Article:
If you love making s'mores around the fire but loathe the clean-up afterward, try this no-mess version of the classic treat.
No-Mess, Foil-Wrapped S'mores Recipe
S’mores are a camping tradition. However, making them can be very messy, especially when young children are involved. If you don’t like charred marshmallows, or if you have young children and are concerned about them running around with sharp sticks or getting too close to the fire, then this method of making s’mores is perfect. It allows you to enjoy this traditional campfire treat with less mess—and less danger!
So on your next camping trip, try this easy way to make s’mores with no mess and no scorched marshmallows.
No Campfire? No Problem!
Not near a campfire? No problem! This method also works on the backyard grill. Or if it is too cold or rainy to go outside, you can also use this method on the stove. Just place your wrapped s’more in a pan over medium heat. Turn it every minute or so and remove from the pan when done.
|Prep time||Cook time||Ready in||Yields|
- 2 graham crackers
- 1 bar chocolate
- 2 marshmallows
- Begin by setting out a piece of aluminum foil roughly 11 inches long. Place one rectangular graham cracker on the aluminum foil near the edge.
- Break the chocolate into blocks of three. Place one block of chocolate on each half of the graham cracker.
- Place one marshmallow on each block of chocolate. Then place a rectangular graham cracker on top.
- Roll the uncooked s’more in the aluminum foil and tuck the ends in to form a rectangular-shaped package.
- Place a cooking grate over the campfire on top of hot coals (but not on top of flames). Place the wrapped s’mores on the grate. Flip them over every couple of minutes.
- Cook time will depend on a number of factors, including how hot the fire is and how close the grate is to the coals. To test if the s’mores are done take a poker or a stick and press on the top of the wrapped package. If the top springs back up when you lift the stick then the s’mores are not done and you’ll need to give them more time. If the top depresses slightly and stays that way then the s’mores are done.
- Be careful when you remove them from the fire and give them a minute to cool before you unwrap them.
Like this method of making s'mores? Rate it!
What Are S’mores?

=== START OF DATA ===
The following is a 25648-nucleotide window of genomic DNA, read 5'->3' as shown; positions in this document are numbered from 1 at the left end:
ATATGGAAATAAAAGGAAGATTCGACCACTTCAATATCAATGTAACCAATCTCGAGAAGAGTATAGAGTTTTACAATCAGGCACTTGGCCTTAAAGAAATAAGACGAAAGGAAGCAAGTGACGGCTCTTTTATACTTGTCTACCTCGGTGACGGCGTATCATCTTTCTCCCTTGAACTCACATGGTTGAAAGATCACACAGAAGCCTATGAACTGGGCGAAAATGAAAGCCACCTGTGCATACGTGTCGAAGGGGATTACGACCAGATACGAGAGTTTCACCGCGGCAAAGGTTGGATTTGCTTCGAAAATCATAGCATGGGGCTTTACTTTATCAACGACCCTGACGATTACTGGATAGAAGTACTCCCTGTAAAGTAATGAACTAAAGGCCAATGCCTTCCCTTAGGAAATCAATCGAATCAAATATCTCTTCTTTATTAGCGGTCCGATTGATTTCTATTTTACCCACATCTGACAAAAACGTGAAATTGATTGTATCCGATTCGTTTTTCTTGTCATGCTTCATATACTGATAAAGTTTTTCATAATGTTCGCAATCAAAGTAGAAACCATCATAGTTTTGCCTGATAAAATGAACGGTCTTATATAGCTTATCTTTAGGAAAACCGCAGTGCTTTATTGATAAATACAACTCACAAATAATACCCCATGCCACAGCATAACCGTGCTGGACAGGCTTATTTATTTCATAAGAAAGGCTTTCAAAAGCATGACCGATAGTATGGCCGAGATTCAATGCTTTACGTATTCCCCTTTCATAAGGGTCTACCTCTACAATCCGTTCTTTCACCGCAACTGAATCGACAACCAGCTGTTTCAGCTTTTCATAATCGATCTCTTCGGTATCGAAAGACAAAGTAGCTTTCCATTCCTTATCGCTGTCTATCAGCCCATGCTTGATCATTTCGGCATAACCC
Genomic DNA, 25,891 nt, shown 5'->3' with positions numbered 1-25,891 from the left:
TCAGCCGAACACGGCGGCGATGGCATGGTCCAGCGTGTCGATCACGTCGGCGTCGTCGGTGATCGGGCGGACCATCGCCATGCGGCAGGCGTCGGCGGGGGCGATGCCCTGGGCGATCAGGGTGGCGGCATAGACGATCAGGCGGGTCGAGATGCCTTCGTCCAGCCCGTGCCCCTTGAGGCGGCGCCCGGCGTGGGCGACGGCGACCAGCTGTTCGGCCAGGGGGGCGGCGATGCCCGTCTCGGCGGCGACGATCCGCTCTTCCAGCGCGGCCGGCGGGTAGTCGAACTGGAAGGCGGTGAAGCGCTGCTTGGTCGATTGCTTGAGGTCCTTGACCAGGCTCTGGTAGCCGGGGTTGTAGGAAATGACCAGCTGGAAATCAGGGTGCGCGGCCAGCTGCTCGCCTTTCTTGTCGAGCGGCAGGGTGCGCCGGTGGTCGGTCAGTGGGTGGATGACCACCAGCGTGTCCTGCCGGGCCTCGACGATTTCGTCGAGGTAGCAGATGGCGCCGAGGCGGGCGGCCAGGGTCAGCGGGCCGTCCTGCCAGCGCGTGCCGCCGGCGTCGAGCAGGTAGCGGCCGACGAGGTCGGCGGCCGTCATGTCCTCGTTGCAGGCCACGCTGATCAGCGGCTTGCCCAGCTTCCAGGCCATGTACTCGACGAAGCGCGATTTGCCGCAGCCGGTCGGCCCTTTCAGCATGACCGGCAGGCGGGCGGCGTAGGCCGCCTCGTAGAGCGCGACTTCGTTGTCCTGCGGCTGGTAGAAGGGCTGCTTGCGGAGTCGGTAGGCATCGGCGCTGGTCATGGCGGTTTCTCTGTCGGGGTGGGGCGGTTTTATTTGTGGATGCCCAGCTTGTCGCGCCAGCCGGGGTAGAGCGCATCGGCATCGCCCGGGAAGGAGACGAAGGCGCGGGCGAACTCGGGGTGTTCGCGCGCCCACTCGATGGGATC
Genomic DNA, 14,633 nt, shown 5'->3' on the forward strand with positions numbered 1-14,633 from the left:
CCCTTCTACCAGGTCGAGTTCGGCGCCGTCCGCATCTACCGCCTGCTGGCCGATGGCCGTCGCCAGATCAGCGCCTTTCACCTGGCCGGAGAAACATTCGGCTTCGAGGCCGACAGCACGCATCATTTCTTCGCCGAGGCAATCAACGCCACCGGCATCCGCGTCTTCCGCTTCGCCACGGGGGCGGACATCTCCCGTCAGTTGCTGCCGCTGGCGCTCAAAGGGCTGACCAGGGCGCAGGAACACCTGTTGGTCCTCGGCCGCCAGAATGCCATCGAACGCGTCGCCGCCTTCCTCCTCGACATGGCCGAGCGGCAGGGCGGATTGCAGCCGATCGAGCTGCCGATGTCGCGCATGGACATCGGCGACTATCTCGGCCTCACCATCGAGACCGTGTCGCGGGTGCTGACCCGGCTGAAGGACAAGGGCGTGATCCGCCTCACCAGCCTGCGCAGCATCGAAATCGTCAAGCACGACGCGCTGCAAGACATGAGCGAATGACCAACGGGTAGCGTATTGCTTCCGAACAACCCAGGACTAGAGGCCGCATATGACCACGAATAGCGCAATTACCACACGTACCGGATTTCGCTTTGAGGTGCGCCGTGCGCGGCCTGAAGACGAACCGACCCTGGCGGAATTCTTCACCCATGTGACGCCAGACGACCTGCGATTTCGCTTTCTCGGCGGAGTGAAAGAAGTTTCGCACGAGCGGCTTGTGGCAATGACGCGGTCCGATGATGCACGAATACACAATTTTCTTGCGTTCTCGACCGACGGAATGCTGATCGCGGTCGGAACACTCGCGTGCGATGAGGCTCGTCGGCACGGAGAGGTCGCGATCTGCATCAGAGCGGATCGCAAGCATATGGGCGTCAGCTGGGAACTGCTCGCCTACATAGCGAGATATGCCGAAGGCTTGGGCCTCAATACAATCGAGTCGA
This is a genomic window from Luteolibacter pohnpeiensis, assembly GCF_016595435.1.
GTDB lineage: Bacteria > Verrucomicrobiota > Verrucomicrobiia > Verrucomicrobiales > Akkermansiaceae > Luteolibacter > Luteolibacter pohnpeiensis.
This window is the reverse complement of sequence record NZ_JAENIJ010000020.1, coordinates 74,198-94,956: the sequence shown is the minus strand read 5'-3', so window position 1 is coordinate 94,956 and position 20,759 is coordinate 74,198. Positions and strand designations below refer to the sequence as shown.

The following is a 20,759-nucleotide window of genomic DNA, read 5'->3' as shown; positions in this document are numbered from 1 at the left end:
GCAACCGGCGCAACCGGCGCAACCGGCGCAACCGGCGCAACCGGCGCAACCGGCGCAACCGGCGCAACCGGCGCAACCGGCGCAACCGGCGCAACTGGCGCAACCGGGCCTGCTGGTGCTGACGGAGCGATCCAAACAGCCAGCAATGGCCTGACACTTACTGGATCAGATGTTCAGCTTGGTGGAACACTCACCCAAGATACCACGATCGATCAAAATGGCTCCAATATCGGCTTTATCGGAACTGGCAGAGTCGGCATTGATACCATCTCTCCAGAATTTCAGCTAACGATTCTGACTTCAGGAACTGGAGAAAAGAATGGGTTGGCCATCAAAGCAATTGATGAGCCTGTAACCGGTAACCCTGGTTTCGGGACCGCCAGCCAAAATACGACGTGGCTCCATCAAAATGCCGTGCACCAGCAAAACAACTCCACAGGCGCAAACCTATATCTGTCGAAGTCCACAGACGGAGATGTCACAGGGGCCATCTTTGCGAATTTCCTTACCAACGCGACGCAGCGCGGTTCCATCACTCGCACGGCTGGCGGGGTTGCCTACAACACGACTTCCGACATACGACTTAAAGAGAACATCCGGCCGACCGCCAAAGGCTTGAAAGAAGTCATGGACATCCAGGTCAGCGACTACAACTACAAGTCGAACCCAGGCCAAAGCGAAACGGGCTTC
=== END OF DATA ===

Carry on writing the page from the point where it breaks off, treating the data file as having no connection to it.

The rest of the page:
Traditional s’mores consist of three basic ingredients—marshmallows, chocolate and graham crackers. The marshmallows are toasted over a fire, placed on a block of chocolate and then sandwiched between two graham crackers.
If you aren’t near a campfire, the marshmallows can be heated in the microwave instead.
For a twist on the traditional style, some people make s’mores using white chocolate instead of milk chocolate. Others add peanut butter or even bacon. And if you REALLY love s’mores you’ll be pleased to hear that there are s’mores flavored pop tarts, popcorn, coffee, cupcakes, and even lip gloss!
History of S'mores
No one seems to know exactly where s’mores came from or who we can thank for dreaming them up. The idea for s’mores most likely began with campers who shared the tasty treat with other campers. It's easy to imagine that a combination this delicious would quickly become a favorite, allowing the recipe spread from campsite to campsite.
The first written record of s’mores was in the 1927 Girl Scout Handbook. According to the handbook, a woman named Loretta Scott Crew made s'mores for a group of Scouts on a camping trip. It is unknown where the name came from, but it makes sense that “Can we have some more?” was at some point shortened to “Can we have s’more?”
S'mores Fun Facts
- Marshmallows were invented by the ancient Egyptians who squeezed the sap out of mallow plants and mixed it with nuts and honey.
- The ancient Aztecs thought chocolate had magical powers.
- The biggest s’more ever made used 20,000 marshmallows, 7,000 chocolate bars and weighed 1,600 pounds.
- 71% of Americans prefer milk chocolate over other types of chocolate.
- Graham crackers were invented in 1829 by Sylvester Graham who created them as a form of health food to include in his vegetarian diet.
- Americans buy 90 million pounds of marshmallows each year.
- August 10th is National S’mores Day.
© 2012 Jenn-Anne
Carol Morris on June 20, 2016:
Interesting....I also love s'mores only it's difficult to come across graham cracker in my country, so we usually make them with Petit Beurres.
C E Clark from North Texas on June 16, 2014:
Looks like this would be great for this time of year when people are sitting around campfires by the lake.
Jenn-Anne (author) on June 29, 2012:
Thanks Simone! I love making them this way - we do it almost every time we go camping. You have to be careful to turn them often and not cook them too long, but otherwise it works well and everything comes out nice and melty without being burned.
Simone Haruko Smith from San Francisco on June 29, 2012:
What a smart solution this is! I'm totally doing this next time I make s'mores.
Jenn-Anne (author) on June 27, 2012:
Thanks Ttoombs! Me too! I like being able to wrap the smores too though. Melts the chocolate and marshmallow and toasts the graham cracker. So yummy!
Terrye Toombs from Somewhere between Heaven and Hell without a road map. on June 27, 2012:
I love s'mores...especially the flavor of the marshmallow toasted over the campfire. YUM! VUMS.